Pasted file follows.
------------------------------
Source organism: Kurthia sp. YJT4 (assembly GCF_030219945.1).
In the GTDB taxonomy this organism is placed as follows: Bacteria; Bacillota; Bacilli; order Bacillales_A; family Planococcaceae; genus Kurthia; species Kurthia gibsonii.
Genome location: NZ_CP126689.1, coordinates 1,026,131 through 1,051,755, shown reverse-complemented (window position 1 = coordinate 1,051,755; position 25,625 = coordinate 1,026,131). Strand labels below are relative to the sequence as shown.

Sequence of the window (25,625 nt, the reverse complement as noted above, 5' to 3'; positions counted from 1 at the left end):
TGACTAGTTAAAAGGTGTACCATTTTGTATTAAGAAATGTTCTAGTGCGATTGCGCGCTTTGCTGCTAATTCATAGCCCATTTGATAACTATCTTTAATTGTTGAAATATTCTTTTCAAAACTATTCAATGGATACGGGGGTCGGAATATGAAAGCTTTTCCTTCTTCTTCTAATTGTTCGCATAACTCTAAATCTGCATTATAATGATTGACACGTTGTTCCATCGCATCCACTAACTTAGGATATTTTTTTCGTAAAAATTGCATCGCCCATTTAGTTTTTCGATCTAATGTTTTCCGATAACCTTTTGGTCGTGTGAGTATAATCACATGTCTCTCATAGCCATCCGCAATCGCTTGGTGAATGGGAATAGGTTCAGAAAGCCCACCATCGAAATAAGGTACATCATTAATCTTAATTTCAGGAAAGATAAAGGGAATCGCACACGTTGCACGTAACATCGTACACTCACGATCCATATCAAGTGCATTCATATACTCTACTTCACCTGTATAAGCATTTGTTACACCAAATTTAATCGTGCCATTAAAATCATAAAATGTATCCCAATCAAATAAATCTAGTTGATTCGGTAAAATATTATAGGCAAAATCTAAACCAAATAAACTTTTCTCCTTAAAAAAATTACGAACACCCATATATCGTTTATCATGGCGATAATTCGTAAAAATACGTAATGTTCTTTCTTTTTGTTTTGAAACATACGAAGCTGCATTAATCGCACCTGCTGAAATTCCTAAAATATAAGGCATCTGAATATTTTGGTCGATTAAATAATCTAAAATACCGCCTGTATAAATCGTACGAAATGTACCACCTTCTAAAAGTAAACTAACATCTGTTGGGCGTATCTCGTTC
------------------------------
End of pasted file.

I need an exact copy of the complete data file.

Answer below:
Source organism: Kurthia sp. YJT4 (assembly GCF_030219945.1).
In the GTDB taxonomy this organism is placed as follows: Bacteria; Bacillota; Bacilli; order Bacillales_A; family Planococcaceae; genus Kurthia; species Kurthia gibsonii.
Genome location: NZ_CP126689.1, coordinates 1,026,131 through 1,051,755, shown reverse-complemented (window position 1 = coordinate 1,051,755; position 25,625 = coordinate 1,026,131). Strand labels below are relative to the sequence as shown.

Sequence of the window (25,625 nt, the reverse complement as noted above, 5' to 3'; positions counted from 1 at the left end):
TGACTAGTTAAAAGGTGTACCATTTTGTATTAAGAAATGTTCTAGTGCGATTGCGCGCTTTGCTGCTAATTCATAGCCCATTTGATAACTATCTTTAATTGTTGAAATATTCTTTTCAAAACTATTCAATGGATACGGGGGTCGGAATATGAAAGCTTTTCCTTCTTCTTCTAATTGTTCGCATAACTCTAAATCTGCATTATAATGATTGACACGTTGTTCCATCGCATCCACTAACTTAGGATATTTTTTTCGTAAAAATTGCATCGCCCATTTAGTTTTTCGATCTAATGTTTTCCGATAACCTTTTGGTCGTGTGAGTATAATCACATGTCTCTCATAGCCATCCGCAATCGCTTGGTGAATGGGAATAGGTTCAGAAAGCCCACCATCGAAATAAGGTACATCATTAATCTTAATTTCAGGAAAGATAAAGGGAATCGCACACGTTGCACGTAACATCGTACACTCACGATCCATATCAAGTGCATTCATATACTCTACTTCACCTGTATAAGCATTTGTTACACCAAATTTAATCGTGCCATTAAAATCATAAAATGTATCCCAATCAAATAAATCTAGTTGATTCGGTAAAATATTATAGGCAAAATCTAAACCAAATAAACTTTTCTCCTTAAAAAAATTACGAACACCCATATATCGTTTATCATGGCGATAATTCGTAAAAATACGTAATGTTCTTTCTTTTTGTTTTGAAACATACGAAGCTGCATTAATCGCACCTGCTGAAATTCCTAAAATATAAGGCATCTGAATATTTTGGTCGATTAAATAATCTAAAATACCGCCTGTATAAATCGTACGAAATGTACCACCTTCTAAAAGTAAACTAACATCTGTTGGGCGTATCTCGTTC